Will AI replace the Project Manager

November 11, 2016 Mike Harkin

 

Over the last few years we hear more about the use of AI (artificial intelligence), big data, and IoT (Internet of things).  All of these will have an effect on how we perform in our jobs.  In the future some of the advances will mean the replacement of existing jobs. Artificial intelligence could possibly perform much of the project manager’s role. Even if it does not immediately replace project managers.  This would lead us to assume that the current technology trends will greatly impact the project manager’s contribution to change.

A brief history of project management

Project management has only been recently defined and refined. Some form of project management has taken place for hundreds, if not thousands of years.  Many of the challenges seen to remain the same today.  If you take big constructions like the pyramids as a project, then they had the same need to control people and materials.  They also needed to plan how resources were used and record progress in order to refine the path of the project.

In the last few decades, work has taken place to advance project management.   Computerised tools have made planning and tracking easier. Adjustments to the approach has changed with agile and lean methods. But with all the changes in methodology the role remains the same of controlling a team to deliver a solution over a set period of time.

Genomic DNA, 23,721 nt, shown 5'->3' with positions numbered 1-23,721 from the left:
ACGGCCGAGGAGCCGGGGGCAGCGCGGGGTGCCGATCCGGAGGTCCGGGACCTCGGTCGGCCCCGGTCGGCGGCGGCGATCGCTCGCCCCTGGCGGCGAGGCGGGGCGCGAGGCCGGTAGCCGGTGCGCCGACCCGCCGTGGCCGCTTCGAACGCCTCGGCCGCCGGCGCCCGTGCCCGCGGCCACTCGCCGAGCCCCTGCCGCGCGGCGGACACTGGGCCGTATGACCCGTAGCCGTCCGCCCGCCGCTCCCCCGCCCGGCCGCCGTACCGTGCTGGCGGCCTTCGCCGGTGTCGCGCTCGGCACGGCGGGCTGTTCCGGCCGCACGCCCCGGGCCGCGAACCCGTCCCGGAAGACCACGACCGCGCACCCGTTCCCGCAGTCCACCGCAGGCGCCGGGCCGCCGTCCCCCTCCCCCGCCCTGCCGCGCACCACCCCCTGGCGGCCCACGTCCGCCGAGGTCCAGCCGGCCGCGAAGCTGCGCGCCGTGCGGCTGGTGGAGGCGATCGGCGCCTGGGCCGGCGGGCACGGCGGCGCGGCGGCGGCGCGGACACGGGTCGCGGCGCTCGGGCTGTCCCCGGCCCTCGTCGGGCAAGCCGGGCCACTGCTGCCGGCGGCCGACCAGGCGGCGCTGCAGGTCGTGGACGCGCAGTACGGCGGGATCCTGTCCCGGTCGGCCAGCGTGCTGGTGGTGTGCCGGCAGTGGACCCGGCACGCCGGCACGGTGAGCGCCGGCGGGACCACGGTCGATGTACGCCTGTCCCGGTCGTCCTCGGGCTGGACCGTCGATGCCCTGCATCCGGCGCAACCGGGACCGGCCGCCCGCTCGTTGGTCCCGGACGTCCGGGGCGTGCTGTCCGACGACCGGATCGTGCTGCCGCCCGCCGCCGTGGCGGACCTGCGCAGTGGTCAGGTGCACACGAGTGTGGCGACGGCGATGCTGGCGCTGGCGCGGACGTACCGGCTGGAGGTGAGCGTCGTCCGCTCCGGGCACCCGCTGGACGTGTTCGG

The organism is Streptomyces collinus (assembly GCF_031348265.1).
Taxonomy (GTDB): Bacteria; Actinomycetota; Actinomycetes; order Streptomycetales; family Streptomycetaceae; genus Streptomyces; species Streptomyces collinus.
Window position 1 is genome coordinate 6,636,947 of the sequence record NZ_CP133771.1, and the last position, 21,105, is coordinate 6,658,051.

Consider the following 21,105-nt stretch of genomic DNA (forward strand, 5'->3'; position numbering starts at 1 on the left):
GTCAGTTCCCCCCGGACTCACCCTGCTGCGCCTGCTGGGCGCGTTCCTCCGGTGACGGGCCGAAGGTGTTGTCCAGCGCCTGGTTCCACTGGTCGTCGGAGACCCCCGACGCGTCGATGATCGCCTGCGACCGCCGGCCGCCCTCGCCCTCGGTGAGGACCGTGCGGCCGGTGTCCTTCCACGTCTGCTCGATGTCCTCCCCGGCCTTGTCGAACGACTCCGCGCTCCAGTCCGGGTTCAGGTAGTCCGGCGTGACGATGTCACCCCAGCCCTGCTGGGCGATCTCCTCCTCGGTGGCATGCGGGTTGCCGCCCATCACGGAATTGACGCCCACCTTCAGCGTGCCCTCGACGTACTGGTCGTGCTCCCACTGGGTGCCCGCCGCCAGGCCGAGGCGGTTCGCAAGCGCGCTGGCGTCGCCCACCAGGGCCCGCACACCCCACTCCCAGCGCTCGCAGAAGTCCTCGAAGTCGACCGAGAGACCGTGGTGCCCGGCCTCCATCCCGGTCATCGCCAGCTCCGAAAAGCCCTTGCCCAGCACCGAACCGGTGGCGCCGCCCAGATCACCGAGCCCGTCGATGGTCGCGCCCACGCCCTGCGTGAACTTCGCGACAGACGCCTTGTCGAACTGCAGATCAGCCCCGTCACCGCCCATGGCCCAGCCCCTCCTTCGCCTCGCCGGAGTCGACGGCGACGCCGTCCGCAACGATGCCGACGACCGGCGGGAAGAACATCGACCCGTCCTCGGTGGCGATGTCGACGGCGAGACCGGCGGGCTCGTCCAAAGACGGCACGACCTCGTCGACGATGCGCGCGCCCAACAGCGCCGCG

The core issue with todays approach

One of the core problems project managers have had is collecting honest, accurate and complete information about projects.   Systems have help that, but the core problem remains that project teams for a range of reasons will only provide a subset of the information required. An example of this is simple recording of timesheets. Even in the best run project they are subjective lies; they might be expected to add up to 8 hour days. But in reality, the person may have worked longer than that, giving an underestimate of the effort involved. In other cases people will not remove the breaks they took or the time talking to colleagues about the latest sports event, or coffee and other breaks; thus over recording the time needed. Because of these issues the human entry of data is always likely to be flawed.

Using artificial intelligence in conjunction with the wider range of data capture across the project will remove many of the data capture flaws. Establish consistent recording of project data and then you can extend the process into many project support activities like planning, resource management, risk recording, tracking and reporting. At the same time this improves feeds into financial control and allows automated project governance.

Planning and risk assessment

Planning is a core element of project management. Creating and maintaining a plan that is a practical model of the project is a challenge. Although we have tools to help, most projects have plans that poorly reflect the project’s real path. But having even a general plan is useful.

Applying approaches from big data trend analysis will help. As well as having the possibility to call upon a wealth of completed projects; which means over time planning can become more automated. This approach will also allow better analysis of risks. Risk management will be improved as risk reduction and contingency approaches are better informed.  The old general plan of the past will become more exact over time. The planning system will be able to call on a vast wealth of data well beyond what even the most experience of project managers can offer.